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September 12, 2004
When we visited this area, only three canyons were opened, Palm, Murray, and Andreas. Since then, Tahquiz Canyon opened. Each canyon has its own beauty, from rows of tall palm trees to magnificent rocks and flowing streams. You might be lucky and see a big horn sheep.
Our first stop was Palm Canyon. At the opening, you can stop at the trading post for refreshments and a map. Our first glimpse was an awesome view of Palm Trees for miles and miles. The trail is about 15 miles long. Once you walk down the path into the canyon, you are surrounded by palm trees reaching high into the sky.
Andreas Canyon is a great place to sit back and pack a picnic lunch and relax by the stream. It was very unusual hearing water run in the middle of the desert. Our first visit, we found a waterfall as we hiked through the canyon. Our second visit, we had fun looking for that same place.
We did not have much time to spend in Murray Canyon. Maybe we will our next visit.
ADMISSION TO INDIAN CANYONS
Seniors (62+) $4.50
Children (6-12) $2.00
Students & Military $4.50
Open Daily Fall/Winter: 8:00 am, to 5:00 pm
Ranger-led hikes are available for an extra $3.00, daily 10:00am to Palm Canyon; 3 miles, easy-moderate.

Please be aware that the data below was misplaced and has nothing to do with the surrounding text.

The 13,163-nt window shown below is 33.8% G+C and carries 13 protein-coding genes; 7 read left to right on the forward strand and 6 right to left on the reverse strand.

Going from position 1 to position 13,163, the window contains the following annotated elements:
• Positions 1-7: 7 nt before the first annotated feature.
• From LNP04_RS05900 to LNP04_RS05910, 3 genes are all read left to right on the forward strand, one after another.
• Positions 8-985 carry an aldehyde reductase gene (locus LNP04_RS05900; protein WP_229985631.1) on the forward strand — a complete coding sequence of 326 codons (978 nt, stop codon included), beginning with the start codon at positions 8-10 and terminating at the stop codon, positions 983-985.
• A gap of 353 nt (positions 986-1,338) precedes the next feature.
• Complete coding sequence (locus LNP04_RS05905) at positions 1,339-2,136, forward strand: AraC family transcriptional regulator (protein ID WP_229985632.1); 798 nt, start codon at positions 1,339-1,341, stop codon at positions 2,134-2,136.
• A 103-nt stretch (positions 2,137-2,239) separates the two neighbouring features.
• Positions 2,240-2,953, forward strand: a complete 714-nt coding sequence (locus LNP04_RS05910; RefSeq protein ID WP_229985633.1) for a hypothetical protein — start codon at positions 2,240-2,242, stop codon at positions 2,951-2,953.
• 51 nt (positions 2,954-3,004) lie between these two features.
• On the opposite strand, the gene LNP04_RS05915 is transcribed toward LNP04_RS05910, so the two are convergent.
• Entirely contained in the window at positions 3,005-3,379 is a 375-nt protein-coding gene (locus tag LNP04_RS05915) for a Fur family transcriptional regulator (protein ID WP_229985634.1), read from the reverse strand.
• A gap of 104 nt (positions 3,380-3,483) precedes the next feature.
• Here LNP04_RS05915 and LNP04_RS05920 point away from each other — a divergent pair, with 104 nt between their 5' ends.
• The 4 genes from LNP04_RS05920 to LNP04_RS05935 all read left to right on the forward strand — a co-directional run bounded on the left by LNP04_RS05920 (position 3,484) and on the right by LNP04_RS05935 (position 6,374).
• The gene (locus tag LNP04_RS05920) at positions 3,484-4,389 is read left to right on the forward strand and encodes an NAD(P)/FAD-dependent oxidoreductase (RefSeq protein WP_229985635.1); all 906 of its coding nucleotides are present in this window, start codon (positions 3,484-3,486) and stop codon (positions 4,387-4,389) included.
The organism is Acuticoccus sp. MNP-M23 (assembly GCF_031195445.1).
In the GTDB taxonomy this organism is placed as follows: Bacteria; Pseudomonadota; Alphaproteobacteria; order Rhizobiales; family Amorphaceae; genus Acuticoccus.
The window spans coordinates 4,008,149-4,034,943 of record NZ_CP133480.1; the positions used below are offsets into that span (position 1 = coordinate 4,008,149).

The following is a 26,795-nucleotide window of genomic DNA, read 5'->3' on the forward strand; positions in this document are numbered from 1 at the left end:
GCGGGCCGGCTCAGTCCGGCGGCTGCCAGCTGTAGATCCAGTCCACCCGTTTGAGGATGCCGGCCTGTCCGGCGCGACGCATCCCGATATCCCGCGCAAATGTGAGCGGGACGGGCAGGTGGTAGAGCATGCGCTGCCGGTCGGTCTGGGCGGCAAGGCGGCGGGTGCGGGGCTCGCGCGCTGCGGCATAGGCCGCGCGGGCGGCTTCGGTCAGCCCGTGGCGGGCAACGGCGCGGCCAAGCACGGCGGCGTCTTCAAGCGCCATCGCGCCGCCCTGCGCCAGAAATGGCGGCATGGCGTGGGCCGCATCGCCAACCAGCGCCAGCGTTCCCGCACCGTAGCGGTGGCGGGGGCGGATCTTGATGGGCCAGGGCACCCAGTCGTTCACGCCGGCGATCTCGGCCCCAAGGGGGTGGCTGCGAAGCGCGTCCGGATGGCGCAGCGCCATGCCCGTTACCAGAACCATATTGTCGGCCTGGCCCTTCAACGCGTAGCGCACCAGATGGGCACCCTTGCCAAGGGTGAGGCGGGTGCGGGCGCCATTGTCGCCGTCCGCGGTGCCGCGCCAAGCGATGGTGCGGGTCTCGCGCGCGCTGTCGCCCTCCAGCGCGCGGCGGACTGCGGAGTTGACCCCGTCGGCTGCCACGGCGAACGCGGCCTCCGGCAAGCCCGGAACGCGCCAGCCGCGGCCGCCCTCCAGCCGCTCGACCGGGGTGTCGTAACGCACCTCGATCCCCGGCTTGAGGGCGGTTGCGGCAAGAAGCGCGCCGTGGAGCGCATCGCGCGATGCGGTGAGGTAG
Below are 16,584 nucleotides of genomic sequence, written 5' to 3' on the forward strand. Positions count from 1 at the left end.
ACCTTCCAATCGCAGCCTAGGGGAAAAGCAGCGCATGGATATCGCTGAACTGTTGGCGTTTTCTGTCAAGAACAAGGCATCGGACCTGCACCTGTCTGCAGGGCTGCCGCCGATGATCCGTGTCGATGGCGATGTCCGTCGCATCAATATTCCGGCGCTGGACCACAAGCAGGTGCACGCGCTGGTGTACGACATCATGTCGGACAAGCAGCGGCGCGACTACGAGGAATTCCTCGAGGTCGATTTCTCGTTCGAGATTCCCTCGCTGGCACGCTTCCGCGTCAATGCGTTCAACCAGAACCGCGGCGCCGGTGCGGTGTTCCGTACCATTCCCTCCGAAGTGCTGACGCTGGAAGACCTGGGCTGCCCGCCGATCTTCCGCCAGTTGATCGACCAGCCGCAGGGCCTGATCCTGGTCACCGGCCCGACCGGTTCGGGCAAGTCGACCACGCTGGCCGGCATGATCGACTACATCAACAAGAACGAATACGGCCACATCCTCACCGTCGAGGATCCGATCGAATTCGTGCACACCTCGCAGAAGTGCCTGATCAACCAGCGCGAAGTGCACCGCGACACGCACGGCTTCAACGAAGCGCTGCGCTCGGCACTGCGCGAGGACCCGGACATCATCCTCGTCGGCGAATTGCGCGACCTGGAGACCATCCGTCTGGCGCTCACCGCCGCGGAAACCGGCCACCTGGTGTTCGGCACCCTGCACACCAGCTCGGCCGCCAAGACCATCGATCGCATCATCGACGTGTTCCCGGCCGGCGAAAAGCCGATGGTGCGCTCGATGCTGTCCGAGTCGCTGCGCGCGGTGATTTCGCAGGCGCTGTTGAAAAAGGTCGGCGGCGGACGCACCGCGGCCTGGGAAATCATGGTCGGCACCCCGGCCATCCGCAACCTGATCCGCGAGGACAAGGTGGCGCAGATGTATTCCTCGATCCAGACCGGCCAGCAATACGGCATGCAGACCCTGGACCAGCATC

1:00pm to Andreas Canyon; 1 mile, easy.
From journal Palm Springs: A Desert Oasis
November 8, 2003
From journal Terrific Palm Springs
albany, New York
December 30, 2002
We decided upon the Palm Canyons first. At the top of the descent is a trading post, which you can browse through for unique gifts or to delay the hike if you are so inclined. At some point, you check your water supply and if your camera is set, off you go. I usually take a picture of the start (when I am fresh and excited about hiking) and one at the end (when I am barely moving and asking myself why I ever thought I was in shape to do a hike of this difficulty)!
The good news about Palm Canyons is that the first descent is down steep "stairs", and then you can choose to take only the easy (pretty straight) trails rather than steeper trails within the "network" of trails. There are several picture-taking items of note: of course the miles of palm trees, the waterfalls, and other vegetation. You can hike as long as you want, but as I get older, I turn around sooner than later (I think it is billed as 15 miles long, but we have NEVER made it to the end).
After the Palm Canyons we returned to our car and then drove to the fork for the Andreas Canyon and Murray Canyon. However, in looking at the maps and all of the rock ledges (that I remember climbing in the past), we decided to reminisce about the beauty of those canyons and skip the actual hiking.
There is another canyon, the Tahquitz Canyon that has just opened to the public, which we might try next time. See info about the canyons by visiting the following web site:
palmsprings.com (has map and other info).
From journal Palm Springs sightseeing in between championship tennis
Long Beach, California
June 30, 2002
Be sure to bring plenty of water as there is none on the trail. We actually didn't reach the end of our hike,as the heat, even at 9:30 in the morning was just too much. Still, the views and the excercize were great.
From journal 24 Hours in Palm Springs
seal beach, California
January 4, 2001
From journal A Desert Oasis even in the Summer